(there’s more than fit in this screenshot), any of these are set following the same formula. Orientation Type is not the only enumeration incorrectly documented. graphicsType isn’t defined in the documenation at all. Just search the source code for the possible enumeration values. Theres no apparent consistency about whether things are under common or orgdiagam, so just look up what’s in which spot, unless you start to notice a pattern I missed.

options.graphicsType = primitives.common.GraphicsType.Canvas;
options.pageFitMode = primitives.orgdiagram.PageFitMode.PageHeight;

and so forth.

A couple of other options I ended up changing for my diagram included:

options.connectorType = primitives.orgdiagram.ConnectorType.Squared;
options.hasSelectorCheckbox = primitives.common.Enabled.False;
options.minimalVisibility = primitives.orgdiagram.Visibility.Normal;

As a footnote, changing the template around, because we didn’t need pictures next to the roles (since we only showed names for board members on our chart) was a bit more complex and requires structural changes to the javascript. I wouldn’t recommend it for javascript/jquery beginners unless the demo one is really close to what you need. But if you’re a seasoned user of javascript, it’s quite doable.

13 thoughts on “How to use the Basic Primitives Org Chart Tool”

  1. Thank you.
    There is no need to set minimal visibility to normal. It is sub option related to pageFitMode. If it is set to None, then chart does not change nodes representation and always shows them in normal form.
    If you change fit mode to fit to page then chart will try to collapse some nodes in order to fit them into available space. It is meaningfull for use cases having a lot of nodes, nodes close to root of hierarchy have big gaps, so it is very difficult to relate them. So partial collapse of nodes it is an attempt to combine local zoom and global view of chart.
    I agree that json format is more convinient for API for JavaScript/jQuery begginers, but if you look google V8 http://m.youtube.com/watch?v=UJPdhx5zTaw performance recommendations, you should figure out why prototype based options classes selected as API.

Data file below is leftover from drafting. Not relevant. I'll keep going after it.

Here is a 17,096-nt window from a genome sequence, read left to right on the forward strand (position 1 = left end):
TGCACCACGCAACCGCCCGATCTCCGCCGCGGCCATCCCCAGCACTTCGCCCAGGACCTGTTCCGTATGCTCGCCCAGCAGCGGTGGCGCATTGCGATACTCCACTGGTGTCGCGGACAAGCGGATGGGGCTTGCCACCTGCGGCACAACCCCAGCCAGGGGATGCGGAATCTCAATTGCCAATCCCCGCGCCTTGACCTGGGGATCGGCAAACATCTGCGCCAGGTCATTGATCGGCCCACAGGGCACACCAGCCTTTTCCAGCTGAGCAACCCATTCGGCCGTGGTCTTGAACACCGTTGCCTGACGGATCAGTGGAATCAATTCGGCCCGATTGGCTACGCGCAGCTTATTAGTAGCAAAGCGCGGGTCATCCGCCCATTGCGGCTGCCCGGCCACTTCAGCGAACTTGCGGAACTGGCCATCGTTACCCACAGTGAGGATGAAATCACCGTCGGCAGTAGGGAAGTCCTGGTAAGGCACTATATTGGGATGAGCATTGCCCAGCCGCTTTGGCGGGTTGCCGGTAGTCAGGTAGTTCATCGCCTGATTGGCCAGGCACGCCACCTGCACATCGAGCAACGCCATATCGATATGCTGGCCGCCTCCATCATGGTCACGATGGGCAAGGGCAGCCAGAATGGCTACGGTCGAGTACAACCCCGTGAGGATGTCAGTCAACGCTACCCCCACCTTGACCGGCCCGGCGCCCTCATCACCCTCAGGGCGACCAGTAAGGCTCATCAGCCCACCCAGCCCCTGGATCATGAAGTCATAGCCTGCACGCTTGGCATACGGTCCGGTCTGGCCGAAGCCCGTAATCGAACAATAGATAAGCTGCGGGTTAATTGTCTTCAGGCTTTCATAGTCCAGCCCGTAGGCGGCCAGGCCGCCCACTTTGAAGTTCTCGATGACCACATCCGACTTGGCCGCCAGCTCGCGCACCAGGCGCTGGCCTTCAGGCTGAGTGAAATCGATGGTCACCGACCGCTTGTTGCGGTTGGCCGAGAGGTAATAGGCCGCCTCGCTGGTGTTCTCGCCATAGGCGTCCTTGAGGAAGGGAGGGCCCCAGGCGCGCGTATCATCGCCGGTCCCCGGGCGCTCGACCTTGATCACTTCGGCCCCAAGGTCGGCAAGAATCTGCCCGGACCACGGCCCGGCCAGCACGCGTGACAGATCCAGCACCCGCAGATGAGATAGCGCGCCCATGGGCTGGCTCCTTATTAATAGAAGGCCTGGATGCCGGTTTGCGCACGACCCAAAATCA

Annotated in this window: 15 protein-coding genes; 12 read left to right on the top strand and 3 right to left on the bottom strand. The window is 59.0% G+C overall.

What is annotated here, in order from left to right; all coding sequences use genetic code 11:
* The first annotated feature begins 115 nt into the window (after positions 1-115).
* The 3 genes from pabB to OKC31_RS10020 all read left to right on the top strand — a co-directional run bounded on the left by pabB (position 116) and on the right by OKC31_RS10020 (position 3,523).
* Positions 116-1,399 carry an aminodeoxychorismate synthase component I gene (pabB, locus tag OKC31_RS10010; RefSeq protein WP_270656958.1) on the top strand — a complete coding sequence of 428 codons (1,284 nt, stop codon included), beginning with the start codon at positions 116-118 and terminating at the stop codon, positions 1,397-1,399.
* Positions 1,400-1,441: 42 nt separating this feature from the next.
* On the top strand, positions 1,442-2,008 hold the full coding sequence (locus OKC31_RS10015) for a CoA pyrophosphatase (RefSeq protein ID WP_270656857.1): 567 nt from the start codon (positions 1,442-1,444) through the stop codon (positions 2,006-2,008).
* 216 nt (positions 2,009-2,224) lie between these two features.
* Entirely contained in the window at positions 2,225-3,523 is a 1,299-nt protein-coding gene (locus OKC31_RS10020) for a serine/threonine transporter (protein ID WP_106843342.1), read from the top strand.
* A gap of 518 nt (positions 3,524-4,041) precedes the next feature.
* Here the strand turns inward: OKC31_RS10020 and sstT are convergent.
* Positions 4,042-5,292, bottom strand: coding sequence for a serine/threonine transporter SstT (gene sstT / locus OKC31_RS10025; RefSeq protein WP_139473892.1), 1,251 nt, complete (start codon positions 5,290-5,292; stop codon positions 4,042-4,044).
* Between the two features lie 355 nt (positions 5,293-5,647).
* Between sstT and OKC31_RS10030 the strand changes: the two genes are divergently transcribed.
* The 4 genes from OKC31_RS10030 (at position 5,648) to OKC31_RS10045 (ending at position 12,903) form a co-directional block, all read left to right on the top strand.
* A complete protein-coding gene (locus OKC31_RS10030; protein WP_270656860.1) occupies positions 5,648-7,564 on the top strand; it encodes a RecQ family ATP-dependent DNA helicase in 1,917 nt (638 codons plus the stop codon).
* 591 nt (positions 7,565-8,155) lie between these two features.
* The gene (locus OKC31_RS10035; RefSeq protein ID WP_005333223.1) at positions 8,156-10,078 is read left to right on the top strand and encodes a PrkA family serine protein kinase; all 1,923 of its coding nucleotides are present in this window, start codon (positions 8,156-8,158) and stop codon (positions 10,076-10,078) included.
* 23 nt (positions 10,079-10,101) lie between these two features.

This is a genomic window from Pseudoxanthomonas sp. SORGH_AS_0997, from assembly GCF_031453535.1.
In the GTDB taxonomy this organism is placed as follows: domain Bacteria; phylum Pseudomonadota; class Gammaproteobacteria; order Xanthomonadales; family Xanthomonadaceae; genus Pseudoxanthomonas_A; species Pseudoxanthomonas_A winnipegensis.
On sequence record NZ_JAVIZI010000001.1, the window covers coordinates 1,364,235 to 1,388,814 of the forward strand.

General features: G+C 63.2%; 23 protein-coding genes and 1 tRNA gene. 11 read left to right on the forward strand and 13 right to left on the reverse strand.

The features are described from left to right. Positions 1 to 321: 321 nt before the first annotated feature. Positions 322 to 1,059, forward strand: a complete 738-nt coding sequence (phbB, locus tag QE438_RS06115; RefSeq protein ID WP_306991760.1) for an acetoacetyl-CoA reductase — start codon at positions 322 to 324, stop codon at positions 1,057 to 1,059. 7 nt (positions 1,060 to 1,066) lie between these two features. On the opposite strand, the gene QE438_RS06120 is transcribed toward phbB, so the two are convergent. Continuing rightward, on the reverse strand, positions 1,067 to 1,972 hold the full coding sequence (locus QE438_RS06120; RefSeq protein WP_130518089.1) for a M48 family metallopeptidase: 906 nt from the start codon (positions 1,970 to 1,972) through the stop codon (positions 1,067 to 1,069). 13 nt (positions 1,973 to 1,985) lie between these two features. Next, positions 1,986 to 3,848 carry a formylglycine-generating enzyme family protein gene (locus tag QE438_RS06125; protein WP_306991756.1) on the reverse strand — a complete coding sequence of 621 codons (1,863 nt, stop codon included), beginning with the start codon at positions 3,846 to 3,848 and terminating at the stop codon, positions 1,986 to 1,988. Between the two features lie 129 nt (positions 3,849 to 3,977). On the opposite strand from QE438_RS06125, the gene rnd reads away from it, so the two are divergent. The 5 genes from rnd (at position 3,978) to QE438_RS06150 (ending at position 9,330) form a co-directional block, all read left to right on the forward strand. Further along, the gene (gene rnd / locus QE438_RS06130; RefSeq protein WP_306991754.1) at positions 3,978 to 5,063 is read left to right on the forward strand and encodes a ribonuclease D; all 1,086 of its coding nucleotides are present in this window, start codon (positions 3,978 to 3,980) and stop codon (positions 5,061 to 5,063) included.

Can you explain in details “required structural changes”. It standard practice to make API for the most common use case simple, and for complex use cases API should be flexible.

  2. I very much like Basic Primitives OrgDiagram. I am trying to use it as a hierarchical family tree chart.

    My question is as follows:
    – I want the box to be big enough to show my text (about 20 words).
    – I also want to know how I can make some of the text with hyperlink
    (when clicked to open a new window). A pop-up box with text will be nice.

    Please answer me via email. Thank you in advance.

    -tsehay

    1. Hi

      Your know how to do this? – I want the box to be big enough to show my text (about 20 words).

      I’m trying to make the size of the items is dynamic, or that the items conform to the content and can not. Do you know how?

      1. Hello – we aare trying to figureout how to expand the boxes to make them alrge enough to display all of the characters. does anyone know – or do you know a resource that we could contact who knows how to develop withthis tool?

  3. Hi,

    I’m trying to make the size of the items is dynamic, or that the items conform to the content and can not. Do you know how?

    result.itemSize = new primitives.common.Size(?, ?); <<< auto?¿?¿

  4. Hi
    I’m trying to make the size of the items is dynamic, or that the items conform to the content and can not. Do you know how?

  5. How to customizing the button for each user item ? For example, whoever is related in the family will have add button, and whoever isn’t related won’t have.

    Any idea ?

  6. we are also trying to figrue out how to do this. does anyone have a source for information or a resource who has already accomplished this particular feature in their code?

  7. It is a very easy and simple library but when trying to use it on iPhone it is working i am using ionic so that i have implemented the angularjs directive. so is there any way to fix my issue on the iPhone.

    Thanks in advance

  8. The box size is set here:
    result.itemSize = new primitives.common.Size(170, 60);

    But you will need to also set the size of the div in var itemTemplate = jQuery(
    + ”

    Hope this helps.

    Thanks to the author for helping me stop pulling my hair out!